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"Guns on Campus: The Impact of Campus Carry on Student Behavior and Emotions" (by Inara Ramazanova, Terressa Benz, and Joseph DeAngelis): Review 2

Published onJul 16, 2023
"Guns on Campus: The Impact of Campus Carry on Student Behavior and Emotions" (by Inara Ramazanova, Terressa Benz, and Joseph DeAngelis): Review 2

For the paper, vote on whether to (1) publish as is, (2) publish pending minor changes, (3) publish pending major changes, or (4) do not publish.

Vote: Publish pending (very minor) minor revisions. I made minor suggestions below that may or may not be helpful). These revisions do not need to be made in order to be published. This is well-written, but given that I was asked to review, I provided some considerations that might be helpful. Nice work.

Though commentary pieces on concealed campuses are not uncommon, actual studies with data are rare. Therefore, I am happy to see this piece and thankful for the opportunity to review it. Great to see qualitative methods, which are appropriate given that this area of research is under-researched. Well written and interesting. Some notes to consider:

1)      You wrote: Several students stated that they grew up with guns because their fathers are hunters or that they have previously shot with them.” It would be interesting to juxtapose gun experience/training and comfort with the fact that a Texas Police Chief was vocally against concealed campus carry (local news story: This arguably counters the participants’ logic that they're safer because they have experience with guns. A police chief arguably has more training on guns than any civilian.

2)      Your first paragraph under Implications is just an idea for future research. I don’t see how it’s an implication.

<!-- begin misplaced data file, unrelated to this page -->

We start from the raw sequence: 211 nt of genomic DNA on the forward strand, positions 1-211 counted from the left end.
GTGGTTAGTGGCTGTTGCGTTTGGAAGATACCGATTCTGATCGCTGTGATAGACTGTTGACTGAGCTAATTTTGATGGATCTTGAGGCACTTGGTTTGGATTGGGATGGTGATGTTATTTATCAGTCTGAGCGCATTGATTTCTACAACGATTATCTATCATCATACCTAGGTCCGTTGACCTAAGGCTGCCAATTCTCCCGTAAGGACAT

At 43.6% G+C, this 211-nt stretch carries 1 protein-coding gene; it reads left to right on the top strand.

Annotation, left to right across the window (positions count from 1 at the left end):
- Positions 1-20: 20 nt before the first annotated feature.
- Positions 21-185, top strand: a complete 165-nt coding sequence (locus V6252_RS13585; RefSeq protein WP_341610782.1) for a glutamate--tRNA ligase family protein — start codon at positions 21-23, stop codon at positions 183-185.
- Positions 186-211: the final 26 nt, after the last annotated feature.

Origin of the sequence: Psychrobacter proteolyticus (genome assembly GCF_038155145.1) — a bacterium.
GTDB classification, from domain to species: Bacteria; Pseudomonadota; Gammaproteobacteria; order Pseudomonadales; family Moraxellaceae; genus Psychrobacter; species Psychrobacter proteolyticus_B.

3)      One thing that may help you contextualize your findings in your Discussion is comparing your student sample findings to studies of college faculty. How are your findings similar? Distinct?

4)      We recently wrote a handbook chapter, and I am unsure whether this argument/reasoning would be helpful in explaining your findings. We wrote:

“Exposure to guns and COVID-19 in the classroom present risk. Murphy (2001) studied flight attendants, who fly as part of their job, and drew on Becker’s (1973) denial of death. In line with Murphy, we argue here that professors deny or suppress the risk of COVID-19 and gun violence when they teach face-to-face. Thus, we propose that some professors likely experience a dialectical tension of comfort (e.g., ease of in-person instruction) vs. fear (e.g., distress over exposure to COVID-19 or gun violence).” (p. 154). Citation:

Chory, R. M., & Horan, S. M. (2022). Looking back and looking ahead at negotiating power in the classroom. In M. L. Houser & A. M.  Hosek (Eds.), Handbook of Instructional Communication: Rhetorical and Relational Perspectives (pp. 151-170). Dubuque, IA: Kendall Hunt.

**I am unsure if the above argument could be helpful in discussing how some students might feel. That said, if it’s not, don’t include it. This is not a condition of my recommending publication but, instead, just something that might be interesting.

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